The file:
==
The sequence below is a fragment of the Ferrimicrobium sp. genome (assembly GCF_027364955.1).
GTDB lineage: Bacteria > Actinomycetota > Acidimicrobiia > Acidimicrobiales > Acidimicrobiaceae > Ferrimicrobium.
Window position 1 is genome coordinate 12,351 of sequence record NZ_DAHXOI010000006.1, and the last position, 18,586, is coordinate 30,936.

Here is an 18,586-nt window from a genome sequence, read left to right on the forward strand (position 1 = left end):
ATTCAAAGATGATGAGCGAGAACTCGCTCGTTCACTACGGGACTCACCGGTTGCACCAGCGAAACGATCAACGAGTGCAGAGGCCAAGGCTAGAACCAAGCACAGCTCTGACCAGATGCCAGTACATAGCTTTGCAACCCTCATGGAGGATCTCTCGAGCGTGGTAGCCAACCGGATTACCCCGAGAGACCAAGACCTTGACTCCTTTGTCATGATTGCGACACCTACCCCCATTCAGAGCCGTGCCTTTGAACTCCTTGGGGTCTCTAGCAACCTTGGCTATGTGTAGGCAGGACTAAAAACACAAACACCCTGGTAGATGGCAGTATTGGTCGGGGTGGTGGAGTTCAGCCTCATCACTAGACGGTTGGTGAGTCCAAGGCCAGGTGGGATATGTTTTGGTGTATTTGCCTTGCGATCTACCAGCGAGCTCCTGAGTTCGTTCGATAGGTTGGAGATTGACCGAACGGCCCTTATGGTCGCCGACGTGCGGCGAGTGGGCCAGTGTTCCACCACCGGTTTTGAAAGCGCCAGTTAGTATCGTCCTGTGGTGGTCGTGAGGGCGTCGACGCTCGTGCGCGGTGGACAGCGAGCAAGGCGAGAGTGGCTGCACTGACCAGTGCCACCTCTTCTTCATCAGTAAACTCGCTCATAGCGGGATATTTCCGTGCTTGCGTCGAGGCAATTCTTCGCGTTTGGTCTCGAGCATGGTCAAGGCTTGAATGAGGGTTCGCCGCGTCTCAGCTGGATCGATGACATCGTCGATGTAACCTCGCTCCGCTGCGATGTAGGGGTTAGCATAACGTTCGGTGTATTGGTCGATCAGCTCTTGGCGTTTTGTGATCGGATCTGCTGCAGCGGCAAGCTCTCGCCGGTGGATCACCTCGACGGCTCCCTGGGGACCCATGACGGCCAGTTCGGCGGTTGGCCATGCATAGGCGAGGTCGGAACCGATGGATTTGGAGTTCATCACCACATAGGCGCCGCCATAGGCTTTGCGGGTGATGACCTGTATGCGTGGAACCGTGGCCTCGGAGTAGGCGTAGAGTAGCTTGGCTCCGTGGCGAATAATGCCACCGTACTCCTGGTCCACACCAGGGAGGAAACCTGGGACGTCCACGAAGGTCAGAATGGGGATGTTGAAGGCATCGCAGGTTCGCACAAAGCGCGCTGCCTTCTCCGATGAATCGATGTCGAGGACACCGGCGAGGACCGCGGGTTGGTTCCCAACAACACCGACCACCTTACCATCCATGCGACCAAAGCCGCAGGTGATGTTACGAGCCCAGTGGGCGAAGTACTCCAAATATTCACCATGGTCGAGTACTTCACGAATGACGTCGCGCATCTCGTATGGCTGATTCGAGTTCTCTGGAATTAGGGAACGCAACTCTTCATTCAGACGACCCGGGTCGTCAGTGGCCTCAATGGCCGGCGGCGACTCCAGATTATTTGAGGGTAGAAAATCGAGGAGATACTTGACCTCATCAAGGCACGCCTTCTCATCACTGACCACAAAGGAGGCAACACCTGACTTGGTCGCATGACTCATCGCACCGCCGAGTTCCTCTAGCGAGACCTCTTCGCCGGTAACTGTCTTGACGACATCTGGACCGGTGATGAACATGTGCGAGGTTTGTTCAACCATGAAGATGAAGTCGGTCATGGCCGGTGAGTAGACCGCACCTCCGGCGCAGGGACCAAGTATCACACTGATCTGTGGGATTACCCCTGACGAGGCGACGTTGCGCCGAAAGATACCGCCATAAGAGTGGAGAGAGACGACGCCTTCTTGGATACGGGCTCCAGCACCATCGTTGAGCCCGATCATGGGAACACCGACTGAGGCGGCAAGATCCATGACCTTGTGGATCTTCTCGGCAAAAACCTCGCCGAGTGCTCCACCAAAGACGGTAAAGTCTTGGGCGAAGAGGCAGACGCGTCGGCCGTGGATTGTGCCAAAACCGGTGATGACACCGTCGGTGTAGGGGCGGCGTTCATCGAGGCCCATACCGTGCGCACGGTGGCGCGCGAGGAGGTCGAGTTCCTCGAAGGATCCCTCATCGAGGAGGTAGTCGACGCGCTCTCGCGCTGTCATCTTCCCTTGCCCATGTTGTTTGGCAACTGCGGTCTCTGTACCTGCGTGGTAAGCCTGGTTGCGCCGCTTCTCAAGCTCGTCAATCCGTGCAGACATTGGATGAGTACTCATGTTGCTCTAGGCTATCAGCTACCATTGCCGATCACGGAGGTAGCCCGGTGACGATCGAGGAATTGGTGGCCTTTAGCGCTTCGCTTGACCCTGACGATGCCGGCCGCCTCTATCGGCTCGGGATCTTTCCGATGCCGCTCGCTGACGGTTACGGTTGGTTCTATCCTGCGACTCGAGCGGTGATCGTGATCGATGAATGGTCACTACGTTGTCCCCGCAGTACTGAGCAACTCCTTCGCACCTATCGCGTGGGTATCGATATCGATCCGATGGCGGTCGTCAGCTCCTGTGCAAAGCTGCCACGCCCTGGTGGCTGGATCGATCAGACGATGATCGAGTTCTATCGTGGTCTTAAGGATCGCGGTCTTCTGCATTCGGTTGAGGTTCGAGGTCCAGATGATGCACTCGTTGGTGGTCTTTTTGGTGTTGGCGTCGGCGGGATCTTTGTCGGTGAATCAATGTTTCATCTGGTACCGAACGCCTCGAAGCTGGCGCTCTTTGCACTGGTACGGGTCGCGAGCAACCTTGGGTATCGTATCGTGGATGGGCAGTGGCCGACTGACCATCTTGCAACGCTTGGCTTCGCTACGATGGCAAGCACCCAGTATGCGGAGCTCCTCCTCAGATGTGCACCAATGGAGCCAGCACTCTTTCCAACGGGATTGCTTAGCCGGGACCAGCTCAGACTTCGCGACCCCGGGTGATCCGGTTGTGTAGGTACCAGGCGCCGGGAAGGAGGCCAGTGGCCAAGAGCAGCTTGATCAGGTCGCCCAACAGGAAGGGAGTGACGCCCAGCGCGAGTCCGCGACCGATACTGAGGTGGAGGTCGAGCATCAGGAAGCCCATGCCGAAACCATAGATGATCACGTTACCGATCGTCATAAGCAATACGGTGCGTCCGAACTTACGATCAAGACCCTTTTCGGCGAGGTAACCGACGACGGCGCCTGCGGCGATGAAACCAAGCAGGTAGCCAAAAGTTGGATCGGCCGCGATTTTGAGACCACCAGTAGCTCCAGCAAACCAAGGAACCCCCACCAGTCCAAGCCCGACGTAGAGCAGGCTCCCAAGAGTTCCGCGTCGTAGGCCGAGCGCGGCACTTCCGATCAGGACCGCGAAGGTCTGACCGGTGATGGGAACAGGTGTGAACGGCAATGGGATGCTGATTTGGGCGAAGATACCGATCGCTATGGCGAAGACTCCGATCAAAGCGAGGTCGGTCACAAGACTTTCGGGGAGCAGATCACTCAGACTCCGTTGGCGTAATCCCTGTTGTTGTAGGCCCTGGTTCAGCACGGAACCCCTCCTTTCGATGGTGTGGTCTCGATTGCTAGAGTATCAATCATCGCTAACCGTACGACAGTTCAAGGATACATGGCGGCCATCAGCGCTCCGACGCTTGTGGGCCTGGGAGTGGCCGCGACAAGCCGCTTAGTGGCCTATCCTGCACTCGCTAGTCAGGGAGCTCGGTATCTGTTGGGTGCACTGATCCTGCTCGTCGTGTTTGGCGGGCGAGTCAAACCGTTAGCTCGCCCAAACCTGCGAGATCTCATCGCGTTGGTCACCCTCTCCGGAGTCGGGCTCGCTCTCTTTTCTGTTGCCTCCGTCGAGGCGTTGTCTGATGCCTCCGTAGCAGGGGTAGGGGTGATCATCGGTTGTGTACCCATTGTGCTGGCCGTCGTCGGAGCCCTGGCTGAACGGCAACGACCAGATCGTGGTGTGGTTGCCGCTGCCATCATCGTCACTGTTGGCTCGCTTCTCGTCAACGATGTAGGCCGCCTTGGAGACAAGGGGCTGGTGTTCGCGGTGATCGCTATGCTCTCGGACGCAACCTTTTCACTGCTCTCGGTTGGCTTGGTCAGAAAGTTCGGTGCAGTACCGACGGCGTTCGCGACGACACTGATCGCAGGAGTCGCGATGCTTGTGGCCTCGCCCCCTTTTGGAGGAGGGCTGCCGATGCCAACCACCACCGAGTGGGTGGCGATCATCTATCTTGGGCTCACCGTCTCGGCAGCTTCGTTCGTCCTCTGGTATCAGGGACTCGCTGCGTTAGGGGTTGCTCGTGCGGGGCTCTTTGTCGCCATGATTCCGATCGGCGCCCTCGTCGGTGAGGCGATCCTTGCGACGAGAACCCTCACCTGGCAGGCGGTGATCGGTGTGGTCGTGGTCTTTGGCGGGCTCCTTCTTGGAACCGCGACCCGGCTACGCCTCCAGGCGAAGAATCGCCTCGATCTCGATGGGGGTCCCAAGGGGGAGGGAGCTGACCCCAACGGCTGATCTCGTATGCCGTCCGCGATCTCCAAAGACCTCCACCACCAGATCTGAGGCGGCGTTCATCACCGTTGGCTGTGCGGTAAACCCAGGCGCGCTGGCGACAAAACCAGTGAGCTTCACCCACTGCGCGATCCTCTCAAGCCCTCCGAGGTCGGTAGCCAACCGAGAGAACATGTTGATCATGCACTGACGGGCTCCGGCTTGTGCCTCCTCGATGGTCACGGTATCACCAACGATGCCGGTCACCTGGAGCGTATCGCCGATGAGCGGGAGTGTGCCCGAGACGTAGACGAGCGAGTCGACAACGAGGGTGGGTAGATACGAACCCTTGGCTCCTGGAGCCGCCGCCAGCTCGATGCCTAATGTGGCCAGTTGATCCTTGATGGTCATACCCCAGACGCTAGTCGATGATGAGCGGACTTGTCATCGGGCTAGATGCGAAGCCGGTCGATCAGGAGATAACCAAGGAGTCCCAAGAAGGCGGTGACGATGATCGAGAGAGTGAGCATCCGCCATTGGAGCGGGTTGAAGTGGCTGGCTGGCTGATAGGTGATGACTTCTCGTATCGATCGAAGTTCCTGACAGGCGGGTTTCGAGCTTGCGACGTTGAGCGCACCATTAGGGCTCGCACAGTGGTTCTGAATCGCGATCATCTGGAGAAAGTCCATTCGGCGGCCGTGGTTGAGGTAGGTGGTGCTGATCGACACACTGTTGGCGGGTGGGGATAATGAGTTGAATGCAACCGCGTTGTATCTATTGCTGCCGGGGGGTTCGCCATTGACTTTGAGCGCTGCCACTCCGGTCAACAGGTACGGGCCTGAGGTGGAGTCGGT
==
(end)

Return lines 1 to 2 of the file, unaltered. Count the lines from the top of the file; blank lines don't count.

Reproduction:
The sequence below is a fragment of the Ferrimicrobium sp. genome (assembly GCF_027364955.1).
GTDB lineage: Bacteria > Actinomycetota > Acidimicrobiia > Acidimicrobiales > Acidimicrobiaceae > Ferrimicrobium.